Porcine embryonic disc, PUC cell, and porcine fibroblast RNA was collected as described above and subjected to quantitative RT-PCR using Nanog, Oct-4, Sox-2 and 18S ribosomal subunit primers (18S primer sequences were as follows: FWD: 5'-GAGGTTCGAAGACGATCAGA-3'; REV: 5'-TCGCTCCACCAACTAAGAAC-3'; annealing temperature = 55°C). In two separate experiments, RNA was collected from three pooled porcine embryonic discs (approximately 14 days postestrus), porcine fibroblasts from a single pig, and two different PUC cell isolations. In a third experiment, RNA was isolated from three pooled embryonic discs (approximately 14 days postestrus), porcine fibroblasts from a single pig and one PUC isolation, all of which were collected from different pigs than the first two experiments. RNA was quantified using an ND-1000 spectrophotometer (NanoDrop Technologies, Wilmington, DE) and diluted to nominally 10–200 ng/μl. Quantitative reactions were assembled using a Qiagen OneStep RT-PCR kit, 20, 200 or 800 ng of total RNA and 1× SYBR Green dye (Roche, Indianapolis, IN) in a 25 μl reaction volume. PCR was conducted for 50 cycles with SYBR Green fluorescence detected after each cycle. Reverse transcription was omitted as a negative control by replacing the Qiagen enzyme mix with ExTaq DNA polymerase (TaKaRa). All other parameters were identical to non-quantitative reactions (see protocol above). Reactions were carried out on a SmartCycler system (Cepheid, Sunnyvale, CA). For data analysis, the Ct value (the cycle number at which the fluorescence crosses the threshold) for each of the three markers was normalized to 18S to correct for minor variances in loading. The mRNA copy number relative to fibroblasts was calculated by raising 2 to the power of the difference of embryonic disc or PUC Ct value and fibroblast Ct value, providing a fold-difference to compare the relative expression levels.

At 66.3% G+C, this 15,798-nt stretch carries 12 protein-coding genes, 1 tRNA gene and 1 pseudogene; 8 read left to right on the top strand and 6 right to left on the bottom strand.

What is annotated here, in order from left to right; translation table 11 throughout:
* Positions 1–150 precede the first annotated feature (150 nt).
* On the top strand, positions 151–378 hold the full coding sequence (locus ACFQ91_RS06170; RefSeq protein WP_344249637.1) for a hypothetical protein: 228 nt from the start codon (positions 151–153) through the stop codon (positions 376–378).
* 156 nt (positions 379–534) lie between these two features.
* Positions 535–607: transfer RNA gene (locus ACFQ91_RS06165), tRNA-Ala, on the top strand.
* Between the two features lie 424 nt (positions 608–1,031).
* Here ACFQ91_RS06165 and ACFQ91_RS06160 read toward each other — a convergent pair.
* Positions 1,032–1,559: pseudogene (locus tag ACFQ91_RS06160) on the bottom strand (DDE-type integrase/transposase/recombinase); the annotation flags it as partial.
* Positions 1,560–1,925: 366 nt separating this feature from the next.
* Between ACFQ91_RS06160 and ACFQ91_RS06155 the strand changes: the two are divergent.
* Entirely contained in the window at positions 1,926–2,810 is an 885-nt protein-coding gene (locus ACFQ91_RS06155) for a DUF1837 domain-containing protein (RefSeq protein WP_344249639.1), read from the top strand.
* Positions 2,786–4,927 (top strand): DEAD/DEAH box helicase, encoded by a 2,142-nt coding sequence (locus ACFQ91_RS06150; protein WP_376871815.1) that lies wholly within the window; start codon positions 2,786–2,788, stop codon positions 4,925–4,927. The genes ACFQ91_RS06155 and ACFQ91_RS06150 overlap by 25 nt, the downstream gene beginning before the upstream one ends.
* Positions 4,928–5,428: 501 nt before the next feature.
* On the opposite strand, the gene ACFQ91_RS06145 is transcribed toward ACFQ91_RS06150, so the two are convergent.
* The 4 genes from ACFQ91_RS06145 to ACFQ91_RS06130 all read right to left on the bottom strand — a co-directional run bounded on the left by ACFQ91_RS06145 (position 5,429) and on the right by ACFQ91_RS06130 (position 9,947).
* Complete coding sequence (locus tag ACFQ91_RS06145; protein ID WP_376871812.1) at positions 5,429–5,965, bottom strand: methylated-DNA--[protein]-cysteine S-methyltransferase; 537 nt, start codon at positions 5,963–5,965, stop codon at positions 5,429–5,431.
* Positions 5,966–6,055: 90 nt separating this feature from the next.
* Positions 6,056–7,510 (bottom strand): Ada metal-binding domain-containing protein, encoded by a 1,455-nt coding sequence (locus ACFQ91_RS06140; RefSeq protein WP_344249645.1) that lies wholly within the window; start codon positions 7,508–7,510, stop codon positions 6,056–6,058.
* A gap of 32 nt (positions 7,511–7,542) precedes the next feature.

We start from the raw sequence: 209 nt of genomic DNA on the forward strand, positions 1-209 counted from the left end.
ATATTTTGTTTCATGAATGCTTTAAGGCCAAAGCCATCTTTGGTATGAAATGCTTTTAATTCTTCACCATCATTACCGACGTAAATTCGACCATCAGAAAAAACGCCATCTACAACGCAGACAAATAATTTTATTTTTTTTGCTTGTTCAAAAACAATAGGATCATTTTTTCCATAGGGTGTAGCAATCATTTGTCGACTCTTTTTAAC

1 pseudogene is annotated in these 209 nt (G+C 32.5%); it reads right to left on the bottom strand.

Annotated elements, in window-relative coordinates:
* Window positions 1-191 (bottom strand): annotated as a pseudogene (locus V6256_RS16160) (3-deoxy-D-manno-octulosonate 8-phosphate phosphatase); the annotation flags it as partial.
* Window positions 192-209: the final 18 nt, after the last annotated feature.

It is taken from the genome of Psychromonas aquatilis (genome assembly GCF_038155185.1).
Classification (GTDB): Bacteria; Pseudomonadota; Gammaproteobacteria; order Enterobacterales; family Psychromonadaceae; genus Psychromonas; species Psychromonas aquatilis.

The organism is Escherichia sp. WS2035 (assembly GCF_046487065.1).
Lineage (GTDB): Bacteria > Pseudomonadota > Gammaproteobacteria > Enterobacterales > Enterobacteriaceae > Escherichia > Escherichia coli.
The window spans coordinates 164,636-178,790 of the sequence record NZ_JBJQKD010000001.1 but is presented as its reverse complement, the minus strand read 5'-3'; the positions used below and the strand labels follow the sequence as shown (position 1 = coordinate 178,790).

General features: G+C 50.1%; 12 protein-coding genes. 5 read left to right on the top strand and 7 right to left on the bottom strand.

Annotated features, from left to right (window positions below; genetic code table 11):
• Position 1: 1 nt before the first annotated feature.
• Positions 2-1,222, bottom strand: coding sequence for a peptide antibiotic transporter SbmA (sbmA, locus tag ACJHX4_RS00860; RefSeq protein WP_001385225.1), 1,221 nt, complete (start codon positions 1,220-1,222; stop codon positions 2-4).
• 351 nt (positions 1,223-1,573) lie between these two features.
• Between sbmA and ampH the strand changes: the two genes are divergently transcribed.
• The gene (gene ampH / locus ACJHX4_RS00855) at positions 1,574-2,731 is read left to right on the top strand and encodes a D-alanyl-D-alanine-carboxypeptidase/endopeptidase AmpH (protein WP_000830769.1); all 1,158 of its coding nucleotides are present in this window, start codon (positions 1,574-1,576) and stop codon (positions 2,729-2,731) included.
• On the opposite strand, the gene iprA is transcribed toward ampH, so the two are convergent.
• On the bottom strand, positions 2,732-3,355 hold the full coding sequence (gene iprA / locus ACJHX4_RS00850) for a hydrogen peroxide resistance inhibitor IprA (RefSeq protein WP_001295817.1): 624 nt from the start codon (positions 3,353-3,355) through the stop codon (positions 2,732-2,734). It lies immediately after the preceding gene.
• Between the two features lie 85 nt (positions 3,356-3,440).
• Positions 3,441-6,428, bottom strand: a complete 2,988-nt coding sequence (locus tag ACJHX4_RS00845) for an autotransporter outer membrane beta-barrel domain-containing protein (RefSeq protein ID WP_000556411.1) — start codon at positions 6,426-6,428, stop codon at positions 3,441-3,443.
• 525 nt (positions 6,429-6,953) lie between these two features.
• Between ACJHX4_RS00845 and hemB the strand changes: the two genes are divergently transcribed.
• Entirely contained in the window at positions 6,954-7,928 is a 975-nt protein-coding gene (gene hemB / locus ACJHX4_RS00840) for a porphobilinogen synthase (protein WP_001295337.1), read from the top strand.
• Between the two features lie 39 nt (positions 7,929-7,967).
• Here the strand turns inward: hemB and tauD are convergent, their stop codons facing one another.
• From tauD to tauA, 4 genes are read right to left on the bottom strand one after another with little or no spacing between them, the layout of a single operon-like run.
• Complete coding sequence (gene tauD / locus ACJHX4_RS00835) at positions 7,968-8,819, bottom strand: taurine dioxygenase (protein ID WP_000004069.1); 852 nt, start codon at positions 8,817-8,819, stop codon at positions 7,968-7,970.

Sequencing of PCR products was conducted by excising the bands from the agarose gel and purifying the complementary DNA (cDNA) using a QIAquick PCR purification kit (Qiagen). The purified cDNA was either sequenced at the Kansas State University DNA Sequencing Facility, or further processed for sequencing on a CEQ 8000 DNA sequencer (Beckman Coulter, Fullerton, CA). Briefly, purified cDNA was resolved by gel electrophoresis, prepared for analysis using a dye terminator cycle sequencing kit (DTCS, Beckman Coulter), precipitated and suspended in an appropriate sequencing buffer. The resulting sequences were analyzed and aligned using the Basic Local Alignment Sequence Tool (BLAST) either to known GenBank gene entries or to the porcine database in The Institute for Genomic Research (TIGR). Alignment figures were created using BOXHADE 3.21 http://www.ch.embnet.org/software/BOX_form.html.
PUC cells were seeded onto glass coverslips and allowed to grow for up to 2 weeks. Porcine fibroblasts were similarly seeded and cultured for up to 7 days prior to analysis. Growth medium was removed and the cells were fixed in 4% paraformaldehyde for 5 min followed by permeation with 0.2% Triton-X-100 (Fisher Chemicals; Fairlawn, NJ) and blocked with an appropriate agent (3% normal goat or donkey serum + 1% bovine serum albumin in PBS). The primary antibodies used were goat anti-Oct-3/4 (Santa Cruz Biotechnology; Santa Cruz, CA; n = 3) diluted 1:50 or 1:100 in 0.5× blocking solution, or rabbit anti-Nanog (Chemicon International; Temecula, CA; n = 5) diluted 1:200 and applied for 1 hr at room temperature or overnight at 4°C. Secondary antibodies (donkey anti-goat IgG-FITC conjugated, diluted 1:200 in PBS (Jackson ImmunoResearch Laboratories, West Grove, PA) or goat anti-rabbit IgG-Alexa-488 conjugated, diluted 1:500 in PBS (Molecular Probes, Eugene, OR)) were applied for 1 hour at room temperature. Cells were further counterstained with 4',6-diamidino-2-phenylindole (DAPI, Vector Laboratories, Burlingame, CA) and imaged on a Nikon Eclipse 80i microscope fitted with a Photometrics CoolSnap ES digital camera using appropriate filters. Images were captured with MetaMorph software (Molecular Devices Corporation, Sunnyvale, CA) and processed for publication using CorelDRAW and/or Paint Shop Pro with identical settings for control and experimental slides.